anyway thanks for posting and dont be a stranger, invite all your other devs to come and contribute and correct any info contributors might get slightly wrong now and then here, and remember to have fun
    Last edited by popper; 02-22-2012 at 03:01 AM.

  7. #37
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    Quote Originally Posted by johnc View Post
    and it seems like such a small likelihood as to not be too concerning. (AMD, on the other hand... I don't know about them lasting much longer quite frankly.)
    Wouldn't you have said the same about AMD only a couple of years ago? Things change and sometimes very rapidly. And like I said it's not always about going under or disappearing, they could just decide tomorrow they have had enough of supporting Linux. Then what?

    Quote Originally Posted by johnc View Post
    Then look at all the people on this forum -- especially some of the most vocal OSS proponents -- who are so eager to throw all the old hardware / software "cruft" over the boat at the first chance. I mean damn... the news about KWin dropping support for *current* AMD hardware using Catalyst was met with rounds of applause. "It's time to move on!"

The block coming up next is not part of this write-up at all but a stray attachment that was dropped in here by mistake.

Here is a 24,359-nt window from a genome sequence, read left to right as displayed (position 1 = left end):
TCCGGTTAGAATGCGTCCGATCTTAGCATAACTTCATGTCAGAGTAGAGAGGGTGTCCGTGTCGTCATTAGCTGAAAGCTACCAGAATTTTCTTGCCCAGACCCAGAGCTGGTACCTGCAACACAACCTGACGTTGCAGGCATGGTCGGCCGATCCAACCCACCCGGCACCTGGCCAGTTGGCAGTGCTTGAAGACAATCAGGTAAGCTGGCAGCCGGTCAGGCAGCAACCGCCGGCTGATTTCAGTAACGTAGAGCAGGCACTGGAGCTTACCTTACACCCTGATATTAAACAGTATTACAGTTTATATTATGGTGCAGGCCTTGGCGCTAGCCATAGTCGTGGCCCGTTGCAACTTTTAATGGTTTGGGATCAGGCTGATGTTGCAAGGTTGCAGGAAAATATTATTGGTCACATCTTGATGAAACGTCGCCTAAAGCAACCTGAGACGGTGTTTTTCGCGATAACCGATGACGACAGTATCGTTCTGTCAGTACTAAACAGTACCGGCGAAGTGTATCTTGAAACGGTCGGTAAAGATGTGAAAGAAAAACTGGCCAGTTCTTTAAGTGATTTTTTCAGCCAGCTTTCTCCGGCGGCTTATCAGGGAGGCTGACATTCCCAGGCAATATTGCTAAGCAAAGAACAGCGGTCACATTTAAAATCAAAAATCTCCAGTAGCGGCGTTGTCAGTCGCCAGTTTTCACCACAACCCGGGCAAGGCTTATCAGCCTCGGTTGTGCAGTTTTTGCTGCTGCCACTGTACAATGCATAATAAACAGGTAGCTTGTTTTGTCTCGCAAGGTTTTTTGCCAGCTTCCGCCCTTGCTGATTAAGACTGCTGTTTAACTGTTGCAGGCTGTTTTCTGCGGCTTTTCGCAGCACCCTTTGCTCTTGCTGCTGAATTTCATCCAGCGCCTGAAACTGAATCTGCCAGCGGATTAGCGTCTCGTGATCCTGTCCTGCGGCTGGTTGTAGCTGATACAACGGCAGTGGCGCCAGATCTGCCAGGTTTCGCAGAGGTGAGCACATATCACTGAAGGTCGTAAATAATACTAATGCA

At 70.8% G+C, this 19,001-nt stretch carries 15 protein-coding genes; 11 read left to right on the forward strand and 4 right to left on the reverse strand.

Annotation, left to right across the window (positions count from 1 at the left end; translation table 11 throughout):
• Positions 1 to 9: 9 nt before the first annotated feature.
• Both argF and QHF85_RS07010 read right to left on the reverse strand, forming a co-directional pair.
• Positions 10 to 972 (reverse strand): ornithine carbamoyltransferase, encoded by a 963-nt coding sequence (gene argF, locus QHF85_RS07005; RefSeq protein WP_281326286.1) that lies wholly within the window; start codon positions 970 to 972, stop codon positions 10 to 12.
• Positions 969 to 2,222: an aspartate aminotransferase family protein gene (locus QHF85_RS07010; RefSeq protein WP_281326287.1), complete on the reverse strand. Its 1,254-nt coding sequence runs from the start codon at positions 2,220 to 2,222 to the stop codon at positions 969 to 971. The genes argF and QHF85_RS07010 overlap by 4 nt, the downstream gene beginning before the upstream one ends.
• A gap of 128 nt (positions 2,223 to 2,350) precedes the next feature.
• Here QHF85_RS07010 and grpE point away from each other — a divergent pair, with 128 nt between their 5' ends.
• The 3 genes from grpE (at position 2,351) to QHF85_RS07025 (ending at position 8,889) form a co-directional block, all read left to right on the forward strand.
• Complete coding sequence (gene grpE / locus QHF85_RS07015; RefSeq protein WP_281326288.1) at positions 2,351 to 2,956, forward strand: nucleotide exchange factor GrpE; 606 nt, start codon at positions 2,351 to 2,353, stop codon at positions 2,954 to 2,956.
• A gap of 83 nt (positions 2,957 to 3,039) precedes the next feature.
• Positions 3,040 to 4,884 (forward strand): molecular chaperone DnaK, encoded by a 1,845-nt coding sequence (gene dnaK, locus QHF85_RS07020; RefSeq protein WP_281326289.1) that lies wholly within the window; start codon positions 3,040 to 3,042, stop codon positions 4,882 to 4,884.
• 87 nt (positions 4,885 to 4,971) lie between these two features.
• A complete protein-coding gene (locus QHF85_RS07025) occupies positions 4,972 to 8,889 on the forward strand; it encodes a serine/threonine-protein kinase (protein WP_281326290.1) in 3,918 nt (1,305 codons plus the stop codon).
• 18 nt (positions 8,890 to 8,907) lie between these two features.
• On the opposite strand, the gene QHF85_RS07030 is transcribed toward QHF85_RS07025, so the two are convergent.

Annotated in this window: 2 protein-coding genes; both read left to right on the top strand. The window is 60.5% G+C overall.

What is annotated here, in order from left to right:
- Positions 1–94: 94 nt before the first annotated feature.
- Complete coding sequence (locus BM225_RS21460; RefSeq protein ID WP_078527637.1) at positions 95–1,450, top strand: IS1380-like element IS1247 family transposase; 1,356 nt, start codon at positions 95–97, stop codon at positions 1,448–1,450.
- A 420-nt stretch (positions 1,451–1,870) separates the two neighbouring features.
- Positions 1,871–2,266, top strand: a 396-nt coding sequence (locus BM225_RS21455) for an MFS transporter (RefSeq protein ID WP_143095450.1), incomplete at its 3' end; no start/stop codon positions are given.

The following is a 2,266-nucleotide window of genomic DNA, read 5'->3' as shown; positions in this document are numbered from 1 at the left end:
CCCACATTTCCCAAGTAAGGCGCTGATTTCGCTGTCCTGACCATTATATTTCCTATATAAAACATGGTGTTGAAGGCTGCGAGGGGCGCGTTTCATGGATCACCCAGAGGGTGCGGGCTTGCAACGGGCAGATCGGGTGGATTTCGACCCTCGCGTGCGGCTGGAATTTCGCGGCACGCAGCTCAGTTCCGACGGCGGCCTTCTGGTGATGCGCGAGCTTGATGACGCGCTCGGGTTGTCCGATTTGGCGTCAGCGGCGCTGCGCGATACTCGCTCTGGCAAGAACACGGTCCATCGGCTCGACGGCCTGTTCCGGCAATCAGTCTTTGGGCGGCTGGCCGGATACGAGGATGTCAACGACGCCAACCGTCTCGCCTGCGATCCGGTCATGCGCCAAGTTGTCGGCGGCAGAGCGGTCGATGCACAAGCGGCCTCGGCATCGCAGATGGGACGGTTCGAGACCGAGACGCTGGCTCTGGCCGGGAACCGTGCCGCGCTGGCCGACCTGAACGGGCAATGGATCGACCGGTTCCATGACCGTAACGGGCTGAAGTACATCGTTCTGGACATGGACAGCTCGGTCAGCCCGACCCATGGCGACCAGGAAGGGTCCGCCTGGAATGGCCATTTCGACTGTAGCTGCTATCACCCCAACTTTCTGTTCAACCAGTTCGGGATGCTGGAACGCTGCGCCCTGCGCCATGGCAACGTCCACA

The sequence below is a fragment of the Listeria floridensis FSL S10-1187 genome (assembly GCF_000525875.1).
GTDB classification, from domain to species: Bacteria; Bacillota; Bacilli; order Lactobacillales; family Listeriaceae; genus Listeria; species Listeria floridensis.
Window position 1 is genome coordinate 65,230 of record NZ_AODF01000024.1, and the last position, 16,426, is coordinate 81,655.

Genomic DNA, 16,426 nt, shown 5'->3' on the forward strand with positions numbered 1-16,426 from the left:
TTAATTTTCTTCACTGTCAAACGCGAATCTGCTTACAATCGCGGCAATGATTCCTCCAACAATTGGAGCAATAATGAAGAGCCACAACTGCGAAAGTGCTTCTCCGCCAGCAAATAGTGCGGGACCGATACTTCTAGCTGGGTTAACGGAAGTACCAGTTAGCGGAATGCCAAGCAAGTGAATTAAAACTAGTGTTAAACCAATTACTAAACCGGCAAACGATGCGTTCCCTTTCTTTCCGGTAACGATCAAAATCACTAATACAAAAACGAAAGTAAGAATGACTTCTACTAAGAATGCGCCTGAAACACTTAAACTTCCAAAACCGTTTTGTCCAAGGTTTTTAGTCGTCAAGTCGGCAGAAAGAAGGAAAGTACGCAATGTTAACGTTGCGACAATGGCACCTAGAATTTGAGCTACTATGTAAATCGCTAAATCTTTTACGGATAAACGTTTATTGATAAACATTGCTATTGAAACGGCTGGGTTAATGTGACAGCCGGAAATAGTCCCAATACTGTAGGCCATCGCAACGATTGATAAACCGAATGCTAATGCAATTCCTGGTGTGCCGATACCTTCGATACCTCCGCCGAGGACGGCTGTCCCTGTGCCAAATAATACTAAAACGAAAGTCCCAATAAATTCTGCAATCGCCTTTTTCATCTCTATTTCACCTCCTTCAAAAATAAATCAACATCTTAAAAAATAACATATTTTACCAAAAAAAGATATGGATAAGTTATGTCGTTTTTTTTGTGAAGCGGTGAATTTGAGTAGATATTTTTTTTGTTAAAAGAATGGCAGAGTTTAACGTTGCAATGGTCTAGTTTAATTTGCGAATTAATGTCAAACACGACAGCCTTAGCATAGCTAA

Well maybe they were all in favor of KWin dropping support for a proprietary driver
    Still, for any starry-eyed youngster that spends his monthly earnings on the latest Gfx card and gushing about it on the forums are a dozen moms and dads with kids to take care of who are silently happy that their stuff keeps working as long as it ain't broke.

    Quote Originally Posted by johnc View Post
    I mean... you can still get drivers that work for the GeForce 3 or whatever... you just won't be able to run them in the latest Ubuntu or the like.
    If open source GeForce 3 drivers are available they would be part of Ubuntu and you wouldn't have to do anything to just have it work. It's exactly the closed NVidia drivers that have stopped working.

    Quote Originally Posted by johnc View Post
    My understanding is that most of the KMS functionality is "there" but they implemented it in their own way... sans the snazzy framebuffer support, which they said they could add that in if they wanted to, but it's at the bottom of the list of things to do. I thought supporting KMS was more of a legal problem than a pure obstinacy?
    It's missing quite a number of things like frame buffer support, seamless VT switching, allowing kernel oops display in X etc

  8. #38